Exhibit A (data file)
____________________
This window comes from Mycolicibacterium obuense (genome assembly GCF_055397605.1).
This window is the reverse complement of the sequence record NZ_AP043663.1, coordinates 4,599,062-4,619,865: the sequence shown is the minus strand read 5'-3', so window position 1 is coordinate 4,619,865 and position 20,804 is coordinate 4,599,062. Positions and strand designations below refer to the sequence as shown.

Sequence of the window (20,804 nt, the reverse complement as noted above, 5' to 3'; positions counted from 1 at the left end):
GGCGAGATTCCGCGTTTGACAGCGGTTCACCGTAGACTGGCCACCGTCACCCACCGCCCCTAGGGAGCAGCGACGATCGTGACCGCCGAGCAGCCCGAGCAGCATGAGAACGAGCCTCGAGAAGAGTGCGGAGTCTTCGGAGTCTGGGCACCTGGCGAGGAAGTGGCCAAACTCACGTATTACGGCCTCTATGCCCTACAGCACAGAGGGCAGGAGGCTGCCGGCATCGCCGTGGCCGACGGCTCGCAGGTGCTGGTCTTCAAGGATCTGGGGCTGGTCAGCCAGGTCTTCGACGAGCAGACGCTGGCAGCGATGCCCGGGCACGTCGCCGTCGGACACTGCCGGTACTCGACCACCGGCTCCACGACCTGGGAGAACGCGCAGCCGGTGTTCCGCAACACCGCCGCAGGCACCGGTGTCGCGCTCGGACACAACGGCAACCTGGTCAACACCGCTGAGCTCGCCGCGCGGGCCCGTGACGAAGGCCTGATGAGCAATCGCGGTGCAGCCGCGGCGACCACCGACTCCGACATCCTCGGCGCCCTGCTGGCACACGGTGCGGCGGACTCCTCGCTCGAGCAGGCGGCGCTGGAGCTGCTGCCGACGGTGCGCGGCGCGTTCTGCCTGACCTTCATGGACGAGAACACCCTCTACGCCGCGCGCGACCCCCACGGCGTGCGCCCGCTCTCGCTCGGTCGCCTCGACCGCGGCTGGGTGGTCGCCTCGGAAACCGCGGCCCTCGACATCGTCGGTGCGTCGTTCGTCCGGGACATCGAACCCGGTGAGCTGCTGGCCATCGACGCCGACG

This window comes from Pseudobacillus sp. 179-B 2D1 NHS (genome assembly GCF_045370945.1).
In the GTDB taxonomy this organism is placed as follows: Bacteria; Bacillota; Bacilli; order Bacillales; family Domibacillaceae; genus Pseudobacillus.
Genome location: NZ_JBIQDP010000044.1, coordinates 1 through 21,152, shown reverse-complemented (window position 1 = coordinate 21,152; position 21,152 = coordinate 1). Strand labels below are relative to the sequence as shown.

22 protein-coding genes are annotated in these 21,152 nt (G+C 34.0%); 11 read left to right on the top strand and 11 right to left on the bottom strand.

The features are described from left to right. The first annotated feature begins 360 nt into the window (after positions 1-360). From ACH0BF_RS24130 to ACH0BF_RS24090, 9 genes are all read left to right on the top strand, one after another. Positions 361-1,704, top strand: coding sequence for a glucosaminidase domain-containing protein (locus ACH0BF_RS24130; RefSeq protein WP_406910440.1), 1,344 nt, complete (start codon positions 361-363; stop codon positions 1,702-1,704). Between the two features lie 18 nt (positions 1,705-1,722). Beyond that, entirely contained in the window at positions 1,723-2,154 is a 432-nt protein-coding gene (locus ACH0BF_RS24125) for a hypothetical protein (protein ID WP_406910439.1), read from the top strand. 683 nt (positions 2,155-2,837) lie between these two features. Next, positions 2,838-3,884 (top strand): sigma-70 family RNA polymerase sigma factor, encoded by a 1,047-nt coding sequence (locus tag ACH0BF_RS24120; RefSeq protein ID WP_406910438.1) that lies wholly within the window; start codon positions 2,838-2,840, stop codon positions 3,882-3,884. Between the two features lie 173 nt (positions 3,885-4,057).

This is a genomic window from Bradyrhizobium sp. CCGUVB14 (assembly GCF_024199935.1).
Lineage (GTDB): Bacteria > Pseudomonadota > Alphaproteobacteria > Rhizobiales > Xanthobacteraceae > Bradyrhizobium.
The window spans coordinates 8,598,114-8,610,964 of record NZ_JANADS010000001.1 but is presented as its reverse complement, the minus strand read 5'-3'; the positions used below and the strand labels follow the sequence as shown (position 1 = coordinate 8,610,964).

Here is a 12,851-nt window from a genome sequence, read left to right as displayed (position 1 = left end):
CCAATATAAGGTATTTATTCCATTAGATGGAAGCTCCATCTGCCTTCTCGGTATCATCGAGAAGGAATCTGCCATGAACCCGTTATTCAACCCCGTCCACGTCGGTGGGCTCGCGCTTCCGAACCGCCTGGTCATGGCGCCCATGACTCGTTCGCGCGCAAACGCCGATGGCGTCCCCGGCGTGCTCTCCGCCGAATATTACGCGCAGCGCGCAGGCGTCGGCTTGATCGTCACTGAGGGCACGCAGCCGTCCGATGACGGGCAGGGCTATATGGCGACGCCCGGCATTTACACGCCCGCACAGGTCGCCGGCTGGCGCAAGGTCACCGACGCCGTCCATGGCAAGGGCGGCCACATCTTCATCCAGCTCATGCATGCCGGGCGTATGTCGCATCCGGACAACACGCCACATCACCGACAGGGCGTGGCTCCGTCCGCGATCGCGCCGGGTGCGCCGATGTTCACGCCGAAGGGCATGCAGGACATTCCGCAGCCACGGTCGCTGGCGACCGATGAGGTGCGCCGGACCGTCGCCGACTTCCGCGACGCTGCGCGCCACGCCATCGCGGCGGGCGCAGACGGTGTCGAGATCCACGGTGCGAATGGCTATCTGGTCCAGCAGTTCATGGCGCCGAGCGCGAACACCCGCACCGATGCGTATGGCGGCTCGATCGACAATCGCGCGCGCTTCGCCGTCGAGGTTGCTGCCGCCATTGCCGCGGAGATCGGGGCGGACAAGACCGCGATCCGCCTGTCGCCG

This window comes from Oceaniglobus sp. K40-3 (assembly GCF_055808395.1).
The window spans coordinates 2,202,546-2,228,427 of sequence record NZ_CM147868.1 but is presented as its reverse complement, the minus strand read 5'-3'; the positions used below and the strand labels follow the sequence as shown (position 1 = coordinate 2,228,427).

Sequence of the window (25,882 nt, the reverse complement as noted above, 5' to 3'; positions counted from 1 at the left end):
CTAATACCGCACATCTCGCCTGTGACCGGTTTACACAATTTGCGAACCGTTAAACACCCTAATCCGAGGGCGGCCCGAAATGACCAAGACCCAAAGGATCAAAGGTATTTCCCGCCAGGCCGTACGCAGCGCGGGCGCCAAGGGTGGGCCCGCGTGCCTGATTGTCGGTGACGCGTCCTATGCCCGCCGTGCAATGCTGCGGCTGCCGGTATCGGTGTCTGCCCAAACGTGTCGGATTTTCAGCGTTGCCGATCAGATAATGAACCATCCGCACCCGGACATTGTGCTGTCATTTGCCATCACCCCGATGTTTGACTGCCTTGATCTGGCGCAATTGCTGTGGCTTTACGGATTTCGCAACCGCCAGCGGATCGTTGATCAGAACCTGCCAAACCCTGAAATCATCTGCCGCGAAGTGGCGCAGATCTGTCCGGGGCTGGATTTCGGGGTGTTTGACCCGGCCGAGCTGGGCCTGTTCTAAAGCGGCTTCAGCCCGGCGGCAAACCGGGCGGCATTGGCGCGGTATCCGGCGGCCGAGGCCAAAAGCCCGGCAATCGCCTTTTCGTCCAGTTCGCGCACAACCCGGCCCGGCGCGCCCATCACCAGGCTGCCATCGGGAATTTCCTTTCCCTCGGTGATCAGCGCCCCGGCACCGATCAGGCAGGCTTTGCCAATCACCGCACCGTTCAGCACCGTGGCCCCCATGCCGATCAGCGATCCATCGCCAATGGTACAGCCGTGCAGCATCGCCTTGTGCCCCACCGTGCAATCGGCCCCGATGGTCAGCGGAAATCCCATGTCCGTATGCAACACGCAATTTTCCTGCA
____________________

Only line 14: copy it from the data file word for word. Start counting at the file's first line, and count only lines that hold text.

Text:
CCAATATAAGGTATTTATTCCATTAGATGGAAGCTCCATCTGCCTTCTCGGTATCATCGAGAAGGAATCTGCCATGAACCCGTTATTCAACCCCGTCCACGTCGGTGGGCTCGCGCTTCCGAACCGCCTGGTCATGGCGCCCATGACTCGTTCGCGCGCAAACGCCGATGGCGTCCCCGGCGTGCTCTCCGCCGAATATTACGCGCAGCGCGCAGGCGTCGGCTTGATCGTCACTGAGGGCACGCAGCCGTCCGATGACGGGCAGGGCTATATGGCGACGCCCGGCATTTACACGCCCGCACAGGTCGCCGGCTGGCGCAAGGTCACCGACGCCGTCCATGGCAAGGGCGGCCACATCTTCATCCAGCTCATGCATGCCGGGCGTATGTCGCATCCGGACAACACGCCACATCACCGACAGGGCGTGGCTCCGTCCGCGATCGCGCCGGGTGCGCCGATGTTCACGCCGAAGGGCATGCAGGACATTCCGCAGCCACGGTCGCTGGCGACCGATGAGGTGCGCCGGACCGTCGCCGACTTCCGCGACGCTGCGCGCCACGCCATCGCGGCGGGCGCAGACGGTGTCGAGATCCACGGTGCGAATGGCTATCTGGTCCAGCAGTTCATGGCGCCGAGCGCGAACACCCGCACCGATGCGTATGGCGGCTCGATCGACAATCGCGCGCGCTTCGCCGTCGAGGTTGCTGCCGCCATTGCCGCGGAGATCGGGGCGGACAAGACCGCGATCCGCCTGTCGCCG